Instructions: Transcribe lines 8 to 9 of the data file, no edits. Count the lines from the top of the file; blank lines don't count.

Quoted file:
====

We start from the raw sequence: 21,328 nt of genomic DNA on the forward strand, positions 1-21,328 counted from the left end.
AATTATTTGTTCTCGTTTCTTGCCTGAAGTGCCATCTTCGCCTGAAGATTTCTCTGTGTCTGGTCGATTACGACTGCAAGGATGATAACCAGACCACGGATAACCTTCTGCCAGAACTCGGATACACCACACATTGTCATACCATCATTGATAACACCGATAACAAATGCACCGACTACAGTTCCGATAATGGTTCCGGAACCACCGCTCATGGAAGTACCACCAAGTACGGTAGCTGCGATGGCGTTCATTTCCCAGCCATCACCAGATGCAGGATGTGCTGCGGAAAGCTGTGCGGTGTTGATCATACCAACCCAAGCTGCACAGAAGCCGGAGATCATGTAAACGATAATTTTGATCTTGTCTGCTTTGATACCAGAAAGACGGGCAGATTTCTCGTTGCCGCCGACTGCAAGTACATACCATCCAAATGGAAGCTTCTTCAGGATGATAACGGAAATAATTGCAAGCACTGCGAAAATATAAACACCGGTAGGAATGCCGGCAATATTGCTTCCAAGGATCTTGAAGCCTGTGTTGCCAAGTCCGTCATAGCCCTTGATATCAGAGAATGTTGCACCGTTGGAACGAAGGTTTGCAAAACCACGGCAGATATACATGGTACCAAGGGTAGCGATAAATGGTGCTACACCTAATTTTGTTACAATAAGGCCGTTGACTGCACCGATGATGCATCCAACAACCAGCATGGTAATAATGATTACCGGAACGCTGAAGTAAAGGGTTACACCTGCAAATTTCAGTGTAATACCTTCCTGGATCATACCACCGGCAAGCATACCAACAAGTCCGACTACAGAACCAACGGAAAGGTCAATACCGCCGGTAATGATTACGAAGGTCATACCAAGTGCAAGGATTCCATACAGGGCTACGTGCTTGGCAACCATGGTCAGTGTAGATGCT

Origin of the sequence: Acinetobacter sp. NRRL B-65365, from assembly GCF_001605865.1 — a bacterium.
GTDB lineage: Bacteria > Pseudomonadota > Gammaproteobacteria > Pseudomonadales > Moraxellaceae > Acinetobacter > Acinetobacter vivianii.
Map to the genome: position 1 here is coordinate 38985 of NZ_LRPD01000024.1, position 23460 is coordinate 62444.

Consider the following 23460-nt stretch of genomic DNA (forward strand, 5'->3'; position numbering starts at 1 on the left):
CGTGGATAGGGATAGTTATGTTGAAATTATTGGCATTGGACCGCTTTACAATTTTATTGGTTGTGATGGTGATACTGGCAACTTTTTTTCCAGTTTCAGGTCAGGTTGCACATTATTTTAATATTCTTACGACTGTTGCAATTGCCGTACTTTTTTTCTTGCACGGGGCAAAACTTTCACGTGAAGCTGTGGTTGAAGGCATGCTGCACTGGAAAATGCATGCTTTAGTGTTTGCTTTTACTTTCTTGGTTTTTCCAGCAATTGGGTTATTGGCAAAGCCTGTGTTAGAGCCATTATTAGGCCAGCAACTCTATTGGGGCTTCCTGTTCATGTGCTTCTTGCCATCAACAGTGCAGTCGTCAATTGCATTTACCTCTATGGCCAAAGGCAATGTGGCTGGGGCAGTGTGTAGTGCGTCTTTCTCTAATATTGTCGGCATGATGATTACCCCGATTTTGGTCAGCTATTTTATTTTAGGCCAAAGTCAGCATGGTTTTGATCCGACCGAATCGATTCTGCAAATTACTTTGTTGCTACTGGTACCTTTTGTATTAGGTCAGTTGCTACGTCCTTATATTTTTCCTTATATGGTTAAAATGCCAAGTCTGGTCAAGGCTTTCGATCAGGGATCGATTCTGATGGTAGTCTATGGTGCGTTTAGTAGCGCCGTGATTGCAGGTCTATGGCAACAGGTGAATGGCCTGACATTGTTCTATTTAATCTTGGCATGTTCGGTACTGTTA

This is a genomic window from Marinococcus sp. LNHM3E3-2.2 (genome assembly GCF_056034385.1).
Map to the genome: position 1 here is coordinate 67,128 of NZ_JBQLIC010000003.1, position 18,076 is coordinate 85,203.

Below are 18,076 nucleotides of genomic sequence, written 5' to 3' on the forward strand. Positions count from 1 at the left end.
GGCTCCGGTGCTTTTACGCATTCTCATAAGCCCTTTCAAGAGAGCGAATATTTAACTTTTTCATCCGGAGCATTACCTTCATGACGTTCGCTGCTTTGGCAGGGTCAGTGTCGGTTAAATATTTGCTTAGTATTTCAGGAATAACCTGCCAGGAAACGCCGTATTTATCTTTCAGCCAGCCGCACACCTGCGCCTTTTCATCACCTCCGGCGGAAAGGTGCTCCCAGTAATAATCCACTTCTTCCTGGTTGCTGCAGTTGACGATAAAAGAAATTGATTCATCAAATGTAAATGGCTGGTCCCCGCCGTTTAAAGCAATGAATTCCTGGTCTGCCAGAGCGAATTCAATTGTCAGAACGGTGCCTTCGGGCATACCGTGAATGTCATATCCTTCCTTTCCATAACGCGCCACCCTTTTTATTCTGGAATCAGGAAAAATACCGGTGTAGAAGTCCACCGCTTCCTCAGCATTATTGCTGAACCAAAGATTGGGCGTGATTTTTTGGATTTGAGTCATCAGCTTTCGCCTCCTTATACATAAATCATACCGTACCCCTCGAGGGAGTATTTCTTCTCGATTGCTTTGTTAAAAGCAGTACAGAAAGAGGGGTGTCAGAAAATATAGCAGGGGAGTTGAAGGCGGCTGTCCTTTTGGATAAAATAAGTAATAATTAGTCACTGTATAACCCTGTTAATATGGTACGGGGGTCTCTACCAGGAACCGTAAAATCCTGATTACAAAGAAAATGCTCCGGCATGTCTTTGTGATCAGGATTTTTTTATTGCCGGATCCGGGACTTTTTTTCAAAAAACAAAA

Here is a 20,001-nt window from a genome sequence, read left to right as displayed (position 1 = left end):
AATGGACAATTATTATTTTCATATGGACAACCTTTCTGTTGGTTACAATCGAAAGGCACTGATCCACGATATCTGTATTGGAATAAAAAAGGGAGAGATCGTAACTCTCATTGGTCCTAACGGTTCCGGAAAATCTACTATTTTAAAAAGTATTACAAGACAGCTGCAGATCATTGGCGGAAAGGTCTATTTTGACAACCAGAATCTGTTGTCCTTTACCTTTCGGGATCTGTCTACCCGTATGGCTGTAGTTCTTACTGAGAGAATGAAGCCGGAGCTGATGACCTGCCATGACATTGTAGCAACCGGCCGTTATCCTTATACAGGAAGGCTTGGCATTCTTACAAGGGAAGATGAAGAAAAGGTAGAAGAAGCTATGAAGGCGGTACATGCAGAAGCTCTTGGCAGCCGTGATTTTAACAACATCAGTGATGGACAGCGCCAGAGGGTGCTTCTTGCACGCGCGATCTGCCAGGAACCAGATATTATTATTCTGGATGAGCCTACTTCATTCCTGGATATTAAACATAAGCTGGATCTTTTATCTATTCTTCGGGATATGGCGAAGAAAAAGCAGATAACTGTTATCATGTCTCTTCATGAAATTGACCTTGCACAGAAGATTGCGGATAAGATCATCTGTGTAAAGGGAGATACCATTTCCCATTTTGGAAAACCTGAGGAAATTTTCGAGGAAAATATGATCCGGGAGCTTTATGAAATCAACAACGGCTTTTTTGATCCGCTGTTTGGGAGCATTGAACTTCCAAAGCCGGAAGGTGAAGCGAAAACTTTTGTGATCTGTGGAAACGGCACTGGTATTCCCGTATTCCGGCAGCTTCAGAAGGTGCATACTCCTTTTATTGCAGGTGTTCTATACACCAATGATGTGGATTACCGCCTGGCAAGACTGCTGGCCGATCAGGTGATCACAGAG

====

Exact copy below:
This is a genomic window from Marinococcus sp. LNHM3E3-2.2 (genome assembly GCF_056034385.1).
Map to the genome: position 1 here is coordinate 67,128 of NZ_JBQLIC010000003.1, position 18,076 is coordinate 85,203.